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US Sen Jay Rockefeller honored for Alzheimer’s advocacy

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More than 10 years after its first awards luncheon that honored U.S. Sen. Jay Rockefeller, D-W.Va., for his commitment to fight against Alzheimer’s disease, the West Virginia Chapter of the Alzheimer’s Association again awarded the retiring politician.

The annual “Thanks for the Memories Luncheon” began presenting the “Rockefeller Award” after the first was given to Rockefeller in 2001.

During the 2014 luncheon May 29, Rockefeller addressed the crowd for about 15 minutes, talking about his mother’s experience with Alzheimer’s disease. After her death, Rockefeller and his sisters founded the Blanchette Rockefeller Neurosciences Institute in Morgantown. The research institute is dedicated to discoveries about how to diagnose, treat and repair memory damage caused by disease and degeneration.

The first Sylvia Watkins Walk to End Alzheimer’s Volunteer of the Year Award was presented to Rachel Torlone of Huntington during the luncheon as well.

“It’ such a dreadful disease,” Rockefeller said of Alzheimer’s. “It leaves scars, and it leaves wounds.

“The wounds eventually heal, but the scars don’t. Nor should they, because it’s part of what drives you. Passion isn’t just handed to you at birth, it’s handed to you by the experiences you have, and good passion is often motivated by a bad experience.”

Rockefeller said he continues to speak so often of his arrival to West Virginia as a VISTA volunteer “because it’s still true,” and revealed that he “wrote endless diaries,” during his time in Emmons, but he couldn’t bring himself to read them until this past summer.

“People there thought their lives had been pre-ordained for something bad,” Rockefeller said.

Laurel Kirksey, executive director of the West Virginia Chapter of the Alzheimer’s Association said the group was “pleased” to honor Rockefeller’s legacy of leadership.

“Throughout Sen. Rockefeller’s nearly half-century of dedicated service to the people of West Virginia, he has been an exemplary ally in the fight against Alzheimer’s disease,” she said.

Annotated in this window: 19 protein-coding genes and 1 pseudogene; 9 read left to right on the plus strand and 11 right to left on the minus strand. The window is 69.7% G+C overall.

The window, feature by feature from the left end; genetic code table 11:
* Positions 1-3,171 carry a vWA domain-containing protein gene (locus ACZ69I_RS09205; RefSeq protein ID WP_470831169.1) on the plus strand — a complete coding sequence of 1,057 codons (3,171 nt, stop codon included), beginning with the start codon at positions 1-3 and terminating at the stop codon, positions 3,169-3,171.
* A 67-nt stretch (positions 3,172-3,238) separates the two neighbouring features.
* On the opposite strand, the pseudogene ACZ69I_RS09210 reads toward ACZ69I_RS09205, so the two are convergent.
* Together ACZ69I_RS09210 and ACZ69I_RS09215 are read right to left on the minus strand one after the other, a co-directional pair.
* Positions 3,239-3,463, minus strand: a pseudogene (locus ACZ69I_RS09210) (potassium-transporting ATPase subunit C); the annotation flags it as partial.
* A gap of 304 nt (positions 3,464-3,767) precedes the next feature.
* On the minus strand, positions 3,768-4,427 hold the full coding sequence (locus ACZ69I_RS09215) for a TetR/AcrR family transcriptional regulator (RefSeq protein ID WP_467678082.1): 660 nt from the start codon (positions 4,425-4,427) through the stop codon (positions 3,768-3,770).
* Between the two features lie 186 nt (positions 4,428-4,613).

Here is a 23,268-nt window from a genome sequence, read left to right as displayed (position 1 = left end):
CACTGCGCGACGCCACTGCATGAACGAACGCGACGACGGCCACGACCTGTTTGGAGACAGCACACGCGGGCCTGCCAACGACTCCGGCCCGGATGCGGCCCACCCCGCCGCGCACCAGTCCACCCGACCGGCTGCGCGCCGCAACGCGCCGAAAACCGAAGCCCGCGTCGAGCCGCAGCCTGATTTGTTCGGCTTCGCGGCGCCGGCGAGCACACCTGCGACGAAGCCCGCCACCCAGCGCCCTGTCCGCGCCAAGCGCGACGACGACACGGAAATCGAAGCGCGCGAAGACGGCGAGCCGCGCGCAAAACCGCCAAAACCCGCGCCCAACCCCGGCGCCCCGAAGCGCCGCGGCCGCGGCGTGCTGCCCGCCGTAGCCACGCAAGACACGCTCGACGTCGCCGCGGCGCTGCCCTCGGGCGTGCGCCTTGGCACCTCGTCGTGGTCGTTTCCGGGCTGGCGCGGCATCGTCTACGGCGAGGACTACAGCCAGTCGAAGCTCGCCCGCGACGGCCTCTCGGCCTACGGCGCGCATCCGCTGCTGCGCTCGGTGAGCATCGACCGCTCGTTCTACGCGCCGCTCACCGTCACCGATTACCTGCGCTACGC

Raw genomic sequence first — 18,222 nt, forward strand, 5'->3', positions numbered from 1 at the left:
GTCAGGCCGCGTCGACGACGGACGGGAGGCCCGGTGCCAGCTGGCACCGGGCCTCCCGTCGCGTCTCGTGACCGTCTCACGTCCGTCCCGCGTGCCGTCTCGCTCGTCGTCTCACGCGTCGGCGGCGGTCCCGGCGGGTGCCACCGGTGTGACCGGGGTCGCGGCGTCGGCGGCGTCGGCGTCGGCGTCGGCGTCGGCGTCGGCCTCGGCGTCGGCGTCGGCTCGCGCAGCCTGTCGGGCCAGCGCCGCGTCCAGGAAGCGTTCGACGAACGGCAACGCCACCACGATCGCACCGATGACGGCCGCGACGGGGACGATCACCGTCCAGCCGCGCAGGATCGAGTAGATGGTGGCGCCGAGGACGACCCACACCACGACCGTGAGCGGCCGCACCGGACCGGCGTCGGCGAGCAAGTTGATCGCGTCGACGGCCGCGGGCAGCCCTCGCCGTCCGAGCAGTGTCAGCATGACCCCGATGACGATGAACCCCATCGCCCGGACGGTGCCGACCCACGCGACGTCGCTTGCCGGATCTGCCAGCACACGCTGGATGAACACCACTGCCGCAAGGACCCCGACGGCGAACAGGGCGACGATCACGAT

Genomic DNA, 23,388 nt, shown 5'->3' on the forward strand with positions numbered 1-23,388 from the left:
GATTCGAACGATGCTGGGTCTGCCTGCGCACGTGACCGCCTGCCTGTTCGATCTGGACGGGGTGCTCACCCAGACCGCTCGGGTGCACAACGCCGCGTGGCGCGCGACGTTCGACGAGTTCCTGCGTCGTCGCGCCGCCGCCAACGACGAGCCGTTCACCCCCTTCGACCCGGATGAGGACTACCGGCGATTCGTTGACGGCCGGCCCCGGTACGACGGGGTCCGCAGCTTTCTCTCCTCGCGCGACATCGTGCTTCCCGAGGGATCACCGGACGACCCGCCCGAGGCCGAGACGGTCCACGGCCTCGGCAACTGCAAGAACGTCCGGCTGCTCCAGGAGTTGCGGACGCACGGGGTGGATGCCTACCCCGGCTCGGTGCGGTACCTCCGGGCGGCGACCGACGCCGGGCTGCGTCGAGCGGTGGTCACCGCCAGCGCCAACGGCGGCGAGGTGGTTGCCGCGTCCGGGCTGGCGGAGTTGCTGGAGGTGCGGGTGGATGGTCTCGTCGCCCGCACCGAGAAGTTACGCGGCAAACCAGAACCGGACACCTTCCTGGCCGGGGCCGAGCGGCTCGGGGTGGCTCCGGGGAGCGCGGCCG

Rockefeller said his father-in-law also suffered from Alzheimer’s disease, and even though his family had a lot of resources to provide him and his own mother with in-home care, that situation is not common.

“She just disappeared,” he said of his mother. “It’s what happens to everybody.

“Let there be no mistake: The single overriding goal of the Alzheimer’s Association and BRNI, the whole deal, is to try to find a cure. It’s out there.”

Rockefeller said he often thinks of how a cure to polio took time, but when it arrived, “the world changed.”

Rockefeller said people still don’t like to discuss Alzheimer’s disease, and his father never told his children their mother had the disease, but Rockefeller’s chauffeur broke the news.

“I choose to believe my mother’s death was not in vain,” he said, explaining why he founded BRNI. “It’s all driven by the guiding ideas simply worth fighting for.

“That ours is a cause we can win and will win in time.”

Rockefeller also expressed his gratitude for the “angels among us who care for those who are afflicted” with the disease.

“I’m very thankful — incredibly grateful — for the Alzheimer’s foundation,” he said.

Rockefeller said more than 30,000 West Virginians have been diagnosed with the disease, and the state is projected to have 45,000 people with Alzheimer’s disease by the year 2025.

“Yes, our scars will always be with us, but we fight on in memory of those who have lost the battle,” he said.